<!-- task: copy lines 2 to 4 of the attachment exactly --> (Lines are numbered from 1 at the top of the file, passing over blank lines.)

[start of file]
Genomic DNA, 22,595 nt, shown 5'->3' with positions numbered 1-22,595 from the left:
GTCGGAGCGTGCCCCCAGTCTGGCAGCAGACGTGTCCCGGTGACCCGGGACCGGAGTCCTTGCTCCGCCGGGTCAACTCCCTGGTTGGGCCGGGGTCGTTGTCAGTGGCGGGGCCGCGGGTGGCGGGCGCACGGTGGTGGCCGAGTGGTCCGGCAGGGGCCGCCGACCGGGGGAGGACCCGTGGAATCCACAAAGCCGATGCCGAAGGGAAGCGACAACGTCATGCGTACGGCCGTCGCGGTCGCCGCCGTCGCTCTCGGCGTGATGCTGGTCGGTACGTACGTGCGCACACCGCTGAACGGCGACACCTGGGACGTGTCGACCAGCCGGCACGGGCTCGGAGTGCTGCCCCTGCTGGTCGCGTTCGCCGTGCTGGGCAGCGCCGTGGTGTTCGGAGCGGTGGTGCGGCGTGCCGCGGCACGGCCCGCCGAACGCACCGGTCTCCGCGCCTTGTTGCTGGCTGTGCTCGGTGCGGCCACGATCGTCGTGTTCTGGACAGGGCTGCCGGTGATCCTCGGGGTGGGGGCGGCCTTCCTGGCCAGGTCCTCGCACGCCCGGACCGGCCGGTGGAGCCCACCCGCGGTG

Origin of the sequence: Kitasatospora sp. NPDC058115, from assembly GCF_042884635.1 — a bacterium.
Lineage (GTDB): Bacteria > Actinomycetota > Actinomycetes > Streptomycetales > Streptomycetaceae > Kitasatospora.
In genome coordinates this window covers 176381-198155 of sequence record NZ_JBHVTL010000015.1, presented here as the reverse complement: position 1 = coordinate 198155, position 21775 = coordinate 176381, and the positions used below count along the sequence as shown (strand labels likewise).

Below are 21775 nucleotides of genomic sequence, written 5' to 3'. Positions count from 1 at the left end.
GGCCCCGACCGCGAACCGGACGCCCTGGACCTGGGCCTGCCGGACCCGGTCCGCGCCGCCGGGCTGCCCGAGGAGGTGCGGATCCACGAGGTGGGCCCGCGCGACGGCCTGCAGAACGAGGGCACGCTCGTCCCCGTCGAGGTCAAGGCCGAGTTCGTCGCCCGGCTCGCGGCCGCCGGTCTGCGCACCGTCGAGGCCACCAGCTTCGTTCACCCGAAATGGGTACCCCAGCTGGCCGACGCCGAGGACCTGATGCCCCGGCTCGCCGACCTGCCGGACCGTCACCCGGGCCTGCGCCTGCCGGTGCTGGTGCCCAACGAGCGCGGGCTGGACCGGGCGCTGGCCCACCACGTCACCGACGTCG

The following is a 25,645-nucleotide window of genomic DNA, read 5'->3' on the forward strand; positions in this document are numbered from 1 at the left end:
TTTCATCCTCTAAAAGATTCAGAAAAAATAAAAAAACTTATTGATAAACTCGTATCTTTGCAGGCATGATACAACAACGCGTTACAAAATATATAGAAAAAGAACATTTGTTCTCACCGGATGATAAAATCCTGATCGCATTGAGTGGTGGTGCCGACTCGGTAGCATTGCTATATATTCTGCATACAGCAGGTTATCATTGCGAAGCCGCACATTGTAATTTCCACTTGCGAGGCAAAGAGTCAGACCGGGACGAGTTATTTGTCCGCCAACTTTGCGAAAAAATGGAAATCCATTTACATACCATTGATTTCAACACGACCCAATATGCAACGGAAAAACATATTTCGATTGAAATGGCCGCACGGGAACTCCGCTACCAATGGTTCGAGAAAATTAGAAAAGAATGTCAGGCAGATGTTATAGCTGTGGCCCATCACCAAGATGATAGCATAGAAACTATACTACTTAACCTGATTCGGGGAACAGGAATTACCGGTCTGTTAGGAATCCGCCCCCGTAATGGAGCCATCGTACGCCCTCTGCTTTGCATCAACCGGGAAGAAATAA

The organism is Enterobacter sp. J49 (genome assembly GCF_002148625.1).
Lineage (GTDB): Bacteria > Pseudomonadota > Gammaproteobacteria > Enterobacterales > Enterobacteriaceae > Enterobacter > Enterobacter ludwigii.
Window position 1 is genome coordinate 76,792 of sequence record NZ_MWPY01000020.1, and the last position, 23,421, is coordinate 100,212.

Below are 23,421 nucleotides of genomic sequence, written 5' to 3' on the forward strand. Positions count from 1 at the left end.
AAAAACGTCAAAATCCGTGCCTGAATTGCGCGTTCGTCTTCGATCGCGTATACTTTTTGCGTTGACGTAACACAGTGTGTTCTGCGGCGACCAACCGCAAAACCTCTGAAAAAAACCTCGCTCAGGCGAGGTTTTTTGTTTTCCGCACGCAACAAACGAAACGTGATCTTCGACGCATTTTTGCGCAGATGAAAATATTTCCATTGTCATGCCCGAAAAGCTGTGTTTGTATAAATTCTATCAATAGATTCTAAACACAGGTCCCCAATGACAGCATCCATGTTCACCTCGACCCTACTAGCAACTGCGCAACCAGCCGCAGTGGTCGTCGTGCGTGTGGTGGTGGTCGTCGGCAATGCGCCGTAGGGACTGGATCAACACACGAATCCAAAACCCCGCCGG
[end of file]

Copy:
GTCGGAGCGTGCCCCCAGTCTGGCAGCAGACGTGTCCCGGTGACCCGGGACCGGAGTCCTTGCTCCGCCGGGTCAACTCCCTGGTTGGGCCGGGGTCGTTGTCAGTGGCGGGGCCGCGGGTGGCGGGCGCACGGTGGTGGCCGAGTGGTCCGGCAGGGGCCGCCGACCGGGGGAGGACCCGTGGAATCCACAAAGCCGATGCCGAAGGGAAGCGACAACGTCATGCGTACGGCCGTCGCGGTCGCCGCCGTCGCTCTCGGCGTGATGCTGGTCGGTACGTACGTGCGCACACCGCTGAACGGCGACACCTGGGACGTGTCGACCAGCCGGCACGGGCTCGGAGTGCTGCCCCTGCTGGTCGCGTTCGCCGTGCTGGGCAGCGCCGTGGTGTTCGGAGCGGTGGTGCGGCGTGCCGCGGCACGGCCCGCCGAACGCACCGGTCTCCGCGCCTTGTTGCTGGCTGTGCTCGGTGCGGCCACGATCGTCGTGTTCTGGACAGGGCTGCCGGTGATCCTCGGGGTGGGGGCGGCCTTCCTGGCCAGGTCCTCGCACGCCCGGACCGGCCGGTGGAGCCCACCCGCGGTG

Origin of the sequence: Kitasatospora sp. NPDC058115, from assembly GCF_042884635.1 — a bacterium.
Lineage (GTDB): Bacteria > Actinomycetota > Actinomycetes > Streptomycetales > Streptomycetaceae > Kitasatospora.